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Identifying the characters that a typeface can support


How do I extract the list of supported Unicode characters from a TrueType or embedded OpenType font on Linux?

Is there a program or package I can use to analyze a.ttf or.eot file and generate a list of code points provided by the font (such as U+0123, U+1234, and so on)?

Asked by Till Ulen

Solution #1

Here’s an example of how to use the FontTools module (which you can install with pip install fonttools):

#!/usr/bin/env python
from itertools import chain
import sys

from fontTools.ttLib import TTFont
from fontTools.unicode import Unicode

ttf = TTFont(sys.argv[1], 0, verbose=0, allowVID=0,

chars = chain.from_iterable([y + (Unicode[y[0]],) for y in x.cmap.items()] for x in ttf["cmap"].tables)

# Use this for just checking if the font contains the codepoint given as
# second argument:
#char = int(sys.argv[2], 0)
#print(char in (x[0] for x in chars))


The font path is passed as an argument to the script:

python /path/to/font.ttf

Answered by Janus Troelsen

Solution #2

This can be done with the X software xfd. Run the following command to show all characters for the “DejaVu Sans Mono” font:

xfd -fa "DejaVu Sans Mono"

It’s included in Debian/x11-utils Ubuntu’s package, Fedora/xorg-x11-apps RHEL’s package, and Arch Linux’s xorg-xfd package.

Answered by Spencer

Solution #3

According to fontconfig, fc-query my-font.ttf will return a map of supported glyphs as well as all the locales the font is appropriate for.

This is considerably more useful than a raw unicode list because almost all recent linux apps are fontconfig-based. discusses the actual output format.

Answered by nim

Solution #4

The glyph list can be output as a compact list of ranges using the fontconfig commands, for example:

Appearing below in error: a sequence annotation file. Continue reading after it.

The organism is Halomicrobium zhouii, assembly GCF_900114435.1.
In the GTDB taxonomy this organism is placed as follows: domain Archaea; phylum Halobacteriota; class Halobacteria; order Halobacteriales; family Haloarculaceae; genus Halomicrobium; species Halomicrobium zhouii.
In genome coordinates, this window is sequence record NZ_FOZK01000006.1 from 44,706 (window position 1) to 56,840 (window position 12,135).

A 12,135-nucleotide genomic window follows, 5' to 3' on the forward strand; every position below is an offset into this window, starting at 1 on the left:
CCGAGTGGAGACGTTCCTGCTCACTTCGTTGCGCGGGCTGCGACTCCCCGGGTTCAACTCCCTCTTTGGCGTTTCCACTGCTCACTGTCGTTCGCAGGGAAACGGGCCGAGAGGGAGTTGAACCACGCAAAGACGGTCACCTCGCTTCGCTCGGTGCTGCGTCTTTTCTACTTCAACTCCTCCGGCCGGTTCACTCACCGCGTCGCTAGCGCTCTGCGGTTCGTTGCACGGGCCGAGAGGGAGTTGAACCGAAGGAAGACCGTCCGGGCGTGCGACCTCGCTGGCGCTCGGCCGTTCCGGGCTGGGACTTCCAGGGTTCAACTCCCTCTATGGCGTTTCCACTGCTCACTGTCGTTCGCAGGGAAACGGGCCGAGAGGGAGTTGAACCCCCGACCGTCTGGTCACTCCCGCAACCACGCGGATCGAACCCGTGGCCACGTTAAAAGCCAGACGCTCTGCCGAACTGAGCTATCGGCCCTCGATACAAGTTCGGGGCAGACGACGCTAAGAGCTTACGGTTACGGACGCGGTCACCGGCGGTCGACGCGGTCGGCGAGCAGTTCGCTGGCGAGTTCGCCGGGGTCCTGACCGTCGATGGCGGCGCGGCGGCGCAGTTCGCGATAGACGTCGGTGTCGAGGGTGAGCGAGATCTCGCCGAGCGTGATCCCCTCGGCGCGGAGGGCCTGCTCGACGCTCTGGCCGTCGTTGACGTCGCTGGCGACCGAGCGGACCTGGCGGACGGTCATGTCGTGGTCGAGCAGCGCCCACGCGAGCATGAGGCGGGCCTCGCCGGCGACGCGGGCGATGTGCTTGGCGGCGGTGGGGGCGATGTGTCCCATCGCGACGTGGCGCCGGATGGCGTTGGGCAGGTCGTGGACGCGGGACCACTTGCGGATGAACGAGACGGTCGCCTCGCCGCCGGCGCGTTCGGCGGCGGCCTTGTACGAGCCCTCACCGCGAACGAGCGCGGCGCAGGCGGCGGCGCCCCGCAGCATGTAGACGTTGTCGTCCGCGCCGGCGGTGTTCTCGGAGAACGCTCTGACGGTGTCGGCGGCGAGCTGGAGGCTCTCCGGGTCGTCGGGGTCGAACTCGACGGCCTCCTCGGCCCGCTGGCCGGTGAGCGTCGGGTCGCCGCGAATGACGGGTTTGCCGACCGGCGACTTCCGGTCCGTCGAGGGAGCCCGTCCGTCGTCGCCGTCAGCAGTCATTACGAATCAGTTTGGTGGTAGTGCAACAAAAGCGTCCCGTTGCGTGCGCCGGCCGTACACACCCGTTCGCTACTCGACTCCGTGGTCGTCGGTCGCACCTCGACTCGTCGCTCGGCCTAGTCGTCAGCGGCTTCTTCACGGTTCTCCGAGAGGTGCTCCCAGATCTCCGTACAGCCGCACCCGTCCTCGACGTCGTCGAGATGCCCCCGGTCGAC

$ fc-match --format='%{charset}\n' OpenSans
20-7e a0-17f 192 1a0-1a1 1af-1b0 1f0 1fa-1ff 218-21b 237 2bc 2c6-2c7 2c9
2d8-2dd 2f3 300-301 303 309 30f 323 384-38a 38c 38e-3a1 3a3-3ce 3d1-3d2 3d6
400-486 488-513 1e00-1e01 1e3e-1e3f 1e80-1e85 1ea0-1ef9 1f4d 2000-200b
2013-2015 2017-201e 2020-2022 2026 2030 2032-2033 2039-203a 203c 2044 2070
2074-2079 207f 20a3-20a4 20a7 20ab-20ac 2105 2113 2116 2120 2122 2126 212e
215b-215e 2202 2206 220f 2211-2212 221a 221e 222b 2248 2260 2264-2265 25ca
fb00-fb04 feff fffc-fffd

For a.ttf file, use fc-query, and for an installed font name, use fc-match.

This is unlikely to necessitate the installation of additional programs or the translation of a bitmap.

To see if the proper font is being matched, run fc-match —format=’ percent filen’.

Answered by Neil Mayhew

Solution #5

The CMAP database stores the character code points for a ttf/otf font.

You can build an XML representation of the CMAP table with ttx. take a look here

You can use the command ttx.exe -t cmap MyFont.ttf to create a MyFont.ttx file. It should display you all the character code it detected in the typeface if you open it in a text editor.

Answered by wschang

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